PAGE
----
I am now in the middle of a PRINCE2 Agile training class for an organisation at the start of a transformation with focus on agility. Reading this booklet I found several applicable quotes in which continuous improvement is key. I collected and clustered some statements reflecting learning, innovation, and experiment.


  • Just doing what you’re taught is the same as being an apprentice
  • You’ve got to master some skills to reach the next stage
  • There is no job suited to you; you become suited to the job
  • If you continue to do things the right way it’s a given that your sushi will turn out delicious
  • Feeling you can still evolve is important
  • Craftsmen must judge their work to be delicious.


  • There is no limit to innovation
  • Since all sushi toppings are changing, sushi craftsmen must now factor this in When working out flavors.


  • I will experiment for years to obtain a new flavour that completely transcends the ordinary
  • People will teach you new things and ideas. But if you don’t try them out you will not change.

img_1699I would say start experimenting with applying one or more of these quotes and your business agility will improve and whenever you have the chance give Jiro a visit!

Agile Portfolio Management Framework

In one of my previous blogs I wrote about ‘Agility by delivering changes as ‘business as usual’

In that article I created a list of aspects to take into account when designing an agile portfolio management framework. In this article I expanded and re-ordered the list and I summarized it in a picture. I updated the original article too.

dia1Agile Portfolio Management Framework:

Strategy assessment

  • Internal and external environment assessment (SWAT)
  • Portfolio management must facilitate sustainable business change (People, Planet, Prosperity, Processes, and Products)
  • Strategic objectives setting
  • Develop strategic themes.

Direction Setting

  • Portfolio vision, goals and objectives
  • Portfolio management facilitates innovation as part of the roadmap
  • Portfolio management must move away from the iron triangle and focus on delivering value, capacity and time-to-market
  • Close cooperation between enterprise architecture and portfolio management (addressing enabler epics (NFRs, technology drivers, innovations) to be part of the roadmap) to invest in (digital) technology to win, serve and retain customers
  • Portfolio management will have large impact on strategic decisions (achievability, technology trends).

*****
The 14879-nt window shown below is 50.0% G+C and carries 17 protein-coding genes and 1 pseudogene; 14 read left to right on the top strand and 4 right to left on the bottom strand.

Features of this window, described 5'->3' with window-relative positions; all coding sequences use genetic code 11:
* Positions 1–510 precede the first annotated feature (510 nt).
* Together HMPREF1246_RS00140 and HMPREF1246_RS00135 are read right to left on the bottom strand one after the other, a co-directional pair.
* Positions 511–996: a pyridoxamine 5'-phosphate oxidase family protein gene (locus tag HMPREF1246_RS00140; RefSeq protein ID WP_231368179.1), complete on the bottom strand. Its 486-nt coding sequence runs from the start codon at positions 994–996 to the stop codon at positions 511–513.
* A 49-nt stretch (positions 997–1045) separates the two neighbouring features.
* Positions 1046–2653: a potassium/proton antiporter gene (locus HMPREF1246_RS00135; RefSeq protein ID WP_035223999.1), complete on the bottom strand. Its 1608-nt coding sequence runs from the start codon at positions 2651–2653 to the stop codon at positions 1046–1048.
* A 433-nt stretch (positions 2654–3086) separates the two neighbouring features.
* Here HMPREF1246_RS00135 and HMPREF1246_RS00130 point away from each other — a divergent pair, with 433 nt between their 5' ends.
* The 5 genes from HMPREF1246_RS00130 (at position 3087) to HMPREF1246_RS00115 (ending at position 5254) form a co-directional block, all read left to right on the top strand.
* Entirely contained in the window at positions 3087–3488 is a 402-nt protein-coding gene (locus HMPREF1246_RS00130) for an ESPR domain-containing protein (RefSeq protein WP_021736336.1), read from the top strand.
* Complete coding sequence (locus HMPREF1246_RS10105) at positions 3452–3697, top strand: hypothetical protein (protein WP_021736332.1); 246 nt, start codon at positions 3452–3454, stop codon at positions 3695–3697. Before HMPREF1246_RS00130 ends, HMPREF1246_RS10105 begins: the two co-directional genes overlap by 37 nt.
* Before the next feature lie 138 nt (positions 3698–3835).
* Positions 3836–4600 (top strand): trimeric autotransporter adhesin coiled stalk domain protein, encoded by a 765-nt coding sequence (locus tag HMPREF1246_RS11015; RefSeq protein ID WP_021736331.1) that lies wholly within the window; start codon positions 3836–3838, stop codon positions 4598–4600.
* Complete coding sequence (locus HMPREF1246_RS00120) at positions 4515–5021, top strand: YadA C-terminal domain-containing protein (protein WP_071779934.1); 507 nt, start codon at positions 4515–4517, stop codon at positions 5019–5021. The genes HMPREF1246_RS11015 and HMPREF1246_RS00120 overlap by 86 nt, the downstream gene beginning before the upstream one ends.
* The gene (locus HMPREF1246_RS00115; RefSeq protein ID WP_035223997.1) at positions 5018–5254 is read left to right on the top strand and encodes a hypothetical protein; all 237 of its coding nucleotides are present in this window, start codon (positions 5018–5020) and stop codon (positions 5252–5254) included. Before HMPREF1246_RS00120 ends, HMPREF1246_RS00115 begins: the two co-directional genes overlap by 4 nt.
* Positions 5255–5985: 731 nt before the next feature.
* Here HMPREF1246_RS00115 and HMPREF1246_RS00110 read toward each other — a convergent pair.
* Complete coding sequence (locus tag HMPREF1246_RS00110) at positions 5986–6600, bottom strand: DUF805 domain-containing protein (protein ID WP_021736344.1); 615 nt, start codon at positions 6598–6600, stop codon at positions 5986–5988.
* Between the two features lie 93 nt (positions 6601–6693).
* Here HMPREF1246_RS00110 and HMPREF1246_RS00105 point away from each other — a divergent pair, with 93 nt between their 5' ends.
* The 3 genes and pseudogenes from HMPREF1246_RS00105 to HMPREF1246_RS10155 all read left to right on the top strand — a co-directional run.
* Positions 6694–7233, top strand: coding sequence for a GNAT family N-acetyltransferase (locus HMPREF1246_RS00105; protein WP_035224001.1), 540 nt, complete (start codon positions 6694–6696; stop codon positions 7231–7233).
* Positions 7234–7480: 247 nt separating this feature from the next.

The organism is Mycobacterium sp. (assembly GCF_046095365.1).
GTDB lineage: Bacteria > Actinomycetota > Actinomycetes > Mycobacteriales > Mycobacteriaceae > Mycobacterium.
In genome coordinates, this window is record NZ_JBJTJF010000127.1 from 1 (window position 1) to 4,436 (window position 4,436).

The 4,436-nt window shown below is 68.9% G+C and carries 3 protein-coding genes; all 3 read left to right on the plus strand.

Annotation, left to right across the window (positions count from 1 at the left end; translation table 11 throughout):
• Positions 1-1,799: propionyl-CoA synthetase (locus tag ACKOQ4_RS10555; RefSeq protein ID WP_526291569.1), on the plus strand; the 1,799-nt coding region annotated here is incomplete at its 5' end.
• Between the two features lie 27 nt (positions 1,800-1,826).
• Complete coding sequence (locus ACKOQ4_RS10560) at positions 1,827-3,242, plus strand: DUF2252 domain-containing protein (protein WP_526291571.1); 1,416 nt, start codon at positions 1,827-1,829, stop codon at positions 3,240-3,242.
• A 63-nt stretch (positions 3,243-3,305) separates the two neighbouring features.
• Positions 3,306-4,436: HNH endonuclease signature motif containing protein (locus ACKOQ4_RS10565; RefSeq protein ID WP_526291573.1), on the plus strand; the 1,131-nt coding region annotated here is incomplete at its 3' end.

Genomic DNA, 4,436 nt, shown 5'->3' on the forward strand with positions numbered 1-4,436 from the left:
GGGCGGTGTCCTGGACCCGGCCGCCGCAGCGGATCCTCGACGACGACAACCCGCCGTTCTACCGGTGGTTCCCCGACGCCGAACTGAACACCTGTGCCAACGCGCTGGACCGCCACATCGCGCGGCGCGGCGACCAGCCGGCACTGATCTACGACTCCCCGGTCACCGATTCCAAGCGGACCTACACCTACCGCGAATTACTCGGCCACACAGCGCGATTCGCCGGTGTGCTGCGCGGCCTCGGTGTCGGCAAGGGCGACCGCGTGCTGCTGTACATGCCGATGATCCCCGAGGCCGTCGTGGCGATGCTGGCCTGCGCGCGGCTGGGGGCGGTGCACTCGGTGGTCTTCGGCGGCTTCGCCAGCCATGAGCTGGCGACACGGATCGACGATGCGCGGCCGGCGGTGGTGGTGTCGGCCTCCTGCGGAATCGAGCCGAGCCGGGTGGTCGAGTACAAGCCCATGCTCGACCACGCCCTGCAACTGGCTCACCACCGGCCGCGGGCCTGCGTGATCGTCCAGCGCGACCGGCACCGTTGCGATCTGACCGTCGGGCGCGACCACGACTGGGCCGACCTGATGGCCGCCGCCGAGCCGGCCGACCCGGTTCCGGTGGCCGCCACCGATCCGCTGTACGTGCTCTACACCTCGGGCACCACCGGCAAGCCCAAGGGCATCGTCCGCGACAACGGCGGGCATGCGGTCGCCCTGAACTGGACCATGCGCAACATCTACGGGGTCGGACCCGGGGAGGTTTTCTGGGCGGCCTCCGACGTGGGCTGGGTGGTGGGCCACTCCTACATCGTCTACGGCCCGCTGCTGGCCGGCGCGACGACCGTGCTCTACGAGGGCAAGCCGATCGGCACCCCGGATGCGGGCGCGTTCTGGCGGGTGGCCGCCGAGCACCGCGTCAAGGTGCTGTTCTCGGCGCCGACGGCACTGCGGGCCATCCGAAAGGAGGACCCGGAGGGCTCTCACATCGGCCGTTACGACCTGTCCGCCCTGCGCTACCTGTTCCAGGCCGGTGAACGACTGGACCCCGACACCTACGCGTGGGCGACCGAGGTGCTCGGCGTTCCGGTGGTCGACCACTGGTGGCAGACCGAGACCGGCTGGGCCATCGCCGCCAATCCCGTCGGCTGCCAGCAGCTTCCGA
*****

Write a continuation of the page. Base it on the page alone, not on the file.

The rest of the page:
• Funding at value streams or permanent agile teams level and not at project or programme level
  • Funding must be aligned with the strategy or strategic themes. Enlarge or lower the number of agile teams must take place to align with the strategic themes
  • A short simple business case justification must be used to put epics on a portfolio backlog
  • The portfolio backlog epics must be prioritized based on attractiveness, risk or opportunity costs, time criticality and the duration. The weighted shortest jobs first (WSJF) from SAFe is a good example. Standish ‘Law of the eatable elephant’ is in line with this.
  • Epics can be business related as well as non-functional
  • Epics must be head and heart-driven, not just head-driven
  • Keep epics as small as possible but it must contain more than one feature
  • Number of epics in the roadmap must be WIP limited.


  • Portfolio plans will be replaced by a portfolio backlog with epics and a rolling-wave portfolio roadmap (Roadmaps include six key elements: time frame, prioritized and identifiable outcomes, strategic themes, context-specific content, dependencies, investment outlay)
  • Starting point for a portfolio roadmap must be a portfolio vision
  • Rolling-wave portfolio roadmap must be a living document. Only the first part must be committed to make sure changes can be embraced
  • Portfolio roadmaps must have a cadence or heartbeat to increase throughput and integration moments/milestones to create learning loops
  • Portfolio roadmaps must show retrospective events
  • Portfolio roadmap achievability must be based on (group of) team(s) velocity and not on optimized resource utilization. 100% resource utilization will lead to a lot of busy persons but no delivery!
  • Portfolio roadmap must be approved by senior management and communicated to the organization
  • Must be a continuous integrated portfolio planning process with regular strategic reviews (included fact-based feedback loops) and pivot when needed
  • Portfolio roadmap development includes strategic option analysis / scenario planning.


  • Portfolio dashboards must show the funding of value streams (and permanent agile teams) and the alignment with and budget allocation across the strategic themes
  • Portfolio dashboards must show progress on epic level. Details of epic break downs in features and user stories are not for the portfolio level (respect the decentralized decision making)
  • Focus must be on delivering value / benefits and not on OTOBOS (On Time, On Budget, On Scope)